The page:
I am confused on the usage of the word "interpretation" and/or "model" when it comes to propositional logic versus first-order logic because there are so many conflicting / unclear notions that I would like to clear up.
My current understanding is as follows and I would like any corrections / elaborations on where I am confused:
I am using the definition of a "model" being an interpretation that satisfies a formula / set of formulas. In the case of a theory we can treat its axioms as a set of formulas, and so a "model of a theory" meaning any interpretation that satisfies the set of axioms of that theory.
In propositional logic an "interpretation" is an arbitrary assignment of true/false values to all the atomic propositions in the alpha set. For example $p_0 = T, p_1 = F, p_2 = T, p_3 = F, ...$ and so on. This tells us which row of any given truth table we should look at when evaluating the "truth value" of any fixed proposition.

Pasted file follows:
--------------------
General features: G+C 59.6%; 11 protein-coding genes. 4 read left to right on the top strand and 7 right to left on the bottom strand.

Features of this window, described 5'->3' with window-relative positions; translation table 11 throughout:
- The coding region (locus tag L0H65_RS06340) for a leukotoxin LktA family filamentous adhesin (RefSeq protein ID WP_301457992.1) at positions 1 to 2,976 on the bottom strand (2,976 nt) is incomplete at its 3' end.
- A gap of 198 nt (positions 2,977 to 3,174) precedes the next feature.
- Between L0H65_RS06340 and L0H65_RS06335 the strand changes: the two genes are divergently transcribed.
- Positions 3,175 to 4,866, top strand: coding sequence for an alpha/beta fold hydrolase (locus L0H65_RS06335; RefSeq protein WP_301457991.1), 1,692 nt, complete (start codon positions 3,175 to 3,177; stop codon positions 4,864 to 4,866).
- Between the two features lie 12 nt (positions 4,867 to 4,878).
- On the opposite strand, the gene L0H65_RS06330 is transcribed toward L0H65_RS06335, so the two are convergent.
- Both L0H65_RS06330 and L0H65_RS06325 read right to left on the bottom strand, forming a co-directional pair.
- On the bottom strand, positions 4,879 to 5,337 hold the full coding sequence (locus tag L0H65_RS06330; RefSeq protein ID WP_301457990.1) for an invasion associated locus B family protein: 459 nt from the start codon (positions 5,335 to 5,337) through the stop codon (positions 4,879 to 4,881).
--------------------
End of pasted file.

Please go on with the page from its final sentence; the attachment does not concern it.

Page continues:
But then in first-order logic, it seems like an "interpretation" is no longer some specific assignment of values to non-logical terms, but rather entire number systems like "the natural numbers," which would also be a "model" of, for instance, peano arithmetic, which satisfies its axioms.
Why is this? Why wouldn't we say "boolean variables" model propositional logic then? Why wouldn't we say some specific assignment of values satisfy first-order logic / PA / etc?
Why is interpretation seemingly being used differently in both cases? If an interpretation is what we'd call the specific T/F assignments in propositional logic, then what do we call the choice of a boolean system in the first place?
And more of a side question, but then what of propositional logic systems like natural deduction which have no axioms at all? What models "satisfy" it if there's no set of axioms to represent the theory?